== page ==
Wake/Durham Mental Health Center “Marriage” Moving Quickly

Print More

Wake County Commissioners forged ahead Monday with a so-called “marriage” joining the county’s mental health services with the Durham Center.

Wake and Durham counties are merging their individual mental health services, called Local Management Entities, after the state Department of Health and Human Services rejected Wake’s request for its own mental health organization.

Read More: 
New HMOs for State Mental Health
Wake County Prepares for Mental Health Changes

Wake and Durham LME operations begin as one entity by July 1 and will begin full operation Jan. 1, 2013. The union creates a managed care organization, known by the acronym MCO — an HMO-like organization that will manage all local Medicaid funds for mental health, developmental disabilities and substance abuse services for both Wake and Durham counties.

The county is following the state’s required timetable, which is a bit faster than officials prefer, said County Manager David Cooke.

“That’s not a lot of time,” Cooke said. “We are wanting to be successful, primarily for two groups — all the consumers and citizens that rely on the service, and then all of the employees that are impacted and have to make it work.”

The new entity will manage more than $400 million in federal, state, and local funds. The local funds will come from both Wake and Durham counties, about $23 million and about $6 million, respectively.

Johnston and Cumberland counties will be contracting services with the new organization.

“We did not think there is an advantage with contracting. We do think our advantage is in merging, and in both cases, it is a merger of both entities to both create a new entity to manage the MCO,” Cooke said.

The MCO central headquarters is expected to be placed near the Durham-Wake county line along Interstate 40. Both counties will have an individual office to serve residents.

According to material presented to the County Commissioners, the Medicaid waiver provides local flexibility in the provider network, service authorizations, rate setting, care coordination and pre-defined funding rates.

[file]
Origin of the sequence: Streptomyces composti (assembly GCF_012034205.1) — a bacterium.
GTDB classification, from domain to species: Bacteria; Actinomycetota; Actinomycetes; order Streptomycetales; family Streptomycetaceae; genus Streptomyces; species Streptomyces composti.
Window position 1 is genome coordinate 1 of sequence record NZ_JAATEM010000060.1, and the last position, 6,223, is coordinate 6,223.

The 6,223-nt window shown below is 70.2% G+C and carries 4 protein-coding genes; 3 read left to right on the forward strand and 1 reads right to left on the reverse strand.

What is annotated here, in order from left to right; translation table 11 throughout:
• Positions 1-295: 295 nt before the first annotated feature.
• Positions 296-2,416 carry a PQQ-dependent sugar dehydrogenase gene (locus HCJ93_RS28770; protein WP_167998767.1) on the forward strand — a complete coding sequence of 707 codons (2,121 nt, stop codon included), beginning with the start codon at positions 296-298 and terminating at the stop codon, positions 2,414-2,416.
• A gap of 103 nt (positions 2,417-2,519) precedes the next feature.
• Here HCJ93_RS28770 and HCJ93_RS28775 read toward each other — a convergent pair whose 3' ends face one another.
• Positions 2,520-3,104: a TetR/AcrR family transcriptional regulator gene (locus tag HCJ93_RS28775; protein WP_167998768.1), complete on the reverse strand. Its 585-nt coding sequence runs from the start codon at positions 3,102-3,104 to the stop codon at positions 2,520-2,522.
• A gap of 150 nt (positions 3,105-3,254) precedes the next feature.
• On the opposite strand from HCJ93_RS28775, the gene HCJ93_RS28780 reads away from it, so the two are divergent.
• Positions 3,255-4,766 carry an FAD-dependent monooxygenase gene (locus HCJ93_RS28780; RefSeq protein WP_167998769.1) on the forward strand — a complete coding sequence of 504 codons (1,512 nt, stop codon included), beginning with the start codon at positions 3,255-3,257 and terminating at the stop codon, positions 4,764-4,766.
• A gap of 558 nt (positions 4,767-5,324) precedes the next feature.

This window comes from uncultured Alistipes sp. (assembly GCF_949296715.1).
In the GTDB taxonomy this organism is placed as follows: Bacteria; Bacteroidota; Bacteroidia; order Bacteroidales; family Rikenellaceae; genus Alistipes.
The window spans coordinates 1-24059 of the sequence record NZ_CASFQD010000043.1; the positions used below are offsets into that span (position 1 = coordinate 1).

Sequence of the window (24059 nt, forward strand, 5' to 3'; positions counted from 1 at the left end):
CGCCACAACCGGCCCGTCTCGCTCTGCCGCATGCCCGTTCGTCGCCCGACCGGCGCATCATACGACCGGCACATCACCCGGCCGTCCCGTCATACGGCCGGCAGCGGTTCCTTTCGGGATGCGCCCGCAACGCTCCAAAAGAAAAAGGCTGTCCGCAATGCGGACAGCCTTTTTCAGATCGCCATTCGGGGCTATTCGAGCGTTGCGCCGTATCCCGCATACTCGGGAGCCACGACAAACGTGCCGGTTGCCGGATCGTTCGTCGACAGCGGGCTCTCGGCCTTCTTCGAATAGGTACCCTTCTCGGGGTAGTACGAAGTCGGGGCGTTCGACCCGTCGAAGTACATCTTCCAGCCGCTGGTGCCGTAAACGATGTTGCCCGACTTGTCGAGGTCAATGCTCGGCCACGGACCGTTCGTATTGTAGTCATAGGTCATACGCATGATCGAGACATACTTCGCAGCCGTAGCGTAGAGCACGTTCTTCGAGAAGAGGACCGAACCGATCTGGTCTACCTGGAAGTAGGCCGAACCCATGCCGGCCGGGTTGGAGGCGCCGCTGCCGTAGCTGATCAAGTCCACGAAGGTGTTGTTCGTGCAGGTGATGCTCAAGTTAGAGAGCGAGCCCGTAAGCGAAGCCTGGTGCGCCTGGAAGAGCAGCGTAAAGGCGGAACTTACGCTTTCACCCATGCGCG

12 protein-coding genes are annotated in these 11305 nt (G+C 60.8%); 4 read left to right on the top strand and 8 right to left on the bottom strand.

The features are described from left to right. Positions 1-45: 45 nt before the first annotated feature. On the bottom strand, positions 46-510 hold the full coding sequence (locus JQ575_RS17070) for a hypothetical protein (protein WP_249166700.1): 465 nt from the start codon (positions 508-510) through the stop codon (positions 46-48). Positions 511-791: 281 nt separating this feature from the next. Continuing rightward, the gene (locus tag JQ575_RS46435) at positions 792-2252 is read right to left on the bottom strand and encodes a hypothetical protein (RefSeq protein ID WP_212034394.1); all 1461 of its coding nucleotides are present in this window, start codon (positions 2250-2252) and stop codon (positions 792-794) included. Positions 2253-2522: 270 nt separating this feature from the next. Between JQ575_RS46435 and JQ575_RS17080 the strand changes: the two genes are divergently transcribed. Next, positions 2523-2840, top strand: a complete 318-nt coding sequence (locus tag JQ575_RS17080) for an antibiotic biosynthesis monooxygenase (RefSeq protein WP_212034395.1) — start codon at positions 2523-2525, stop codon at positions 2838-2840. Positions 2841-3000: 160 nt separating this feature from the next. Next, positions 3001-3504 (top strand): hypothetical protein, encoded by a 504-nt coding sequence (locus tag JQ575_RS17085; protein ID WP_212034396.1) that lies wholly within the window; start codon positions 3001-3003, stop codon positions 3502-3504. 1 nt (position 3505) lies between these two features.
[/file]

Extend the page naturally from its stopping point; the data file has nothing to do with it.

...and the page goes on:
“The Medicaid waiver has got a lot of good positives that we think that will be great for our community,” said Denise Foreman, assistant to the County Manager.. “We just have to get it done in a short time frame.”

Some terms of the agreement are still under consideration by both county attorneys. Foreman said they may try to create an effective date of March 1 so that both county boards can appoint board members to the new entity and complete budget approvals by the new fiscal year start July 1.

Start-up funds for the MCO are estimated to be $8 million, with the cost proposed to be split evenly between Wake and Durham counties. The funds will pay for facilities, IT systems and staffing.

Cooke said where the funds would come from could be discussed when they create an interlocal agreement. He said most of the start-up costs will be reimbursed through Medicaid-administrated payments.

Operating funds will be provided by federal and state funds after Jan. 1, 2013. Funding is provided at a per-member, per-month rate, so that costs are known up-front.

Residents aren’t the only ones impacted by the merger. The union creates about 400 new positions, but eliminates another 110 from the county’s mental health operations, 96 of which are filled.

“So, you can imagine a lot of questions and a lot of issues from these employees of what happens with them in this transition,” Foreman said.

The hiring process for top-level management began in December because of the “aggressive schedule for getting this new organization up and running,” Foreman said.

For all positions, internal candidates will be considered first. Those not seeking jobs with the new entity will be eligible for a severance package, as long as they stay until their position is eliminated.


Comments are closed.